The Amec study concluded that if Bright-Meyers took steps to offset pollution and flooding the proposed development would not worsen those problems.
City Council reviewed the study and, in early June, authorized Gantt to sell the property, making certain that Bright-Meyers had to comply with environmental concerns.
In an interview Wednesday, Gantt stressed that the contract requires Bright-Meyers to take significant steps to address flooding issues.
The contract left open the amount to be spent by Bright-Meyers as it addresses flooding and pollution. Sasser estimated it would cost $500,000.
But he cant add any additional flooding opportunities to Rocky Branch based on his development, Gantt said.
Bright-Meyers had agreed to make watershed improvements early on. The three major steps the contract requires they do and pay for are:
• Improve the Bluff Road railroad embankment.
• Remove a railroad trestle downstream of Olympia Avenue.
• Enlarge the Olympia Avenue culvert.
The contract further requires the city to spend $500,000 from the proceeds of the sale to make additional improvements to reduce flooding and improve water quality from Assembly Street to the Congaree River. The city, Bright-Meyers, and other parties will work together to coordinate that work with Bright-Meyers initial improvements.
Our hope is that between the money the developer obligates for that project, and the money the city is obligating, we will have done those things necessary (to control flooding) at least from the Congaree River to Assembly Street, Gantt said.
Gantt said flood control improvements the city and Bright-Meyers will make should make it easier to deal with other parts of the Rocky Branch watershed up to Five Points. If you start upstream and make improvements, you increase flooding downstream.
Developers hope the proposed Walmart complex will be a major profit center.
More than 30,000 University of South Carolina students live within two miles, and except for the Publix on Rosewood Drive, there are few other major grocery stores close by. The shopping center will have 774 parking spaces, an underground garage, 300 bike racks, three junior anchor tenants besides Wal-Mart and up to a dozen smaller restaurants and shops.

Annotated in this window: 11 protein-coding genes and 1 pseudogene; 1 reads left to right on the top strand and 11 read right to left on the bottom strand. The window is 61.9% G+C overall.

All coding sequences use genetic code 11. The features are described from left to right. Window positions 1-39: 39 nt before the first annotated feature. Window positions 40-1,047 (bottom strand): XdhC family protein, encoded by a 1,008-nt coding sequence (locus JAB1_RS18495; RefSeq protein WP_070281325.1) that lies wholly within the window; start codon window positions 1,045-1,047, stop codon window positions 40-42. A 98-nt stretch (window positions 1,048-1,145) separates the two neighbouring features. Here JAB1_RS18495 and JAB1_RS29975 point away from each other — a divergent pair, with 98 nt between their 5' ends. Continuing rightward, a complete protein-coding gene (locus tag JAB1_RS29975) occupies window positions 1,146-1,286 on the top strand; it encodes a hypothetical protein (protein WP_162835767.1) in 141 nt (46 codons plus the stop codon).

At a planned 93,000 square feet, the proposed Walmart would be less than one-half the size of many larger Walmarts, which can average up to 300,000 square feet.
Fred Delk, executive director of the citys Columbia Development Corp., said he expects the new shopping center, located in the middle of an Assembly Street industrial corridor, will be a catalyst for new, upscale development in that area.
The city will require that the shopping center which will have 325 trees and be pedestrian-friendly be attractive to the eye, Delk said.
Building sizes will be smaller, there will be more windows, and sometimes instead of windows, there can be glazings that appear to be windows that are lit from behind, different kinds of siding materials that you would necessarily see in a concrete block structure, Delk said. This developer is interested in doing something that has a nice appearance.
Although Wal-Mart has not officially announced it will be building there, Delk said, I would be surprised if its not Wal-Mart.
Reach Monk at (803) 771-8344.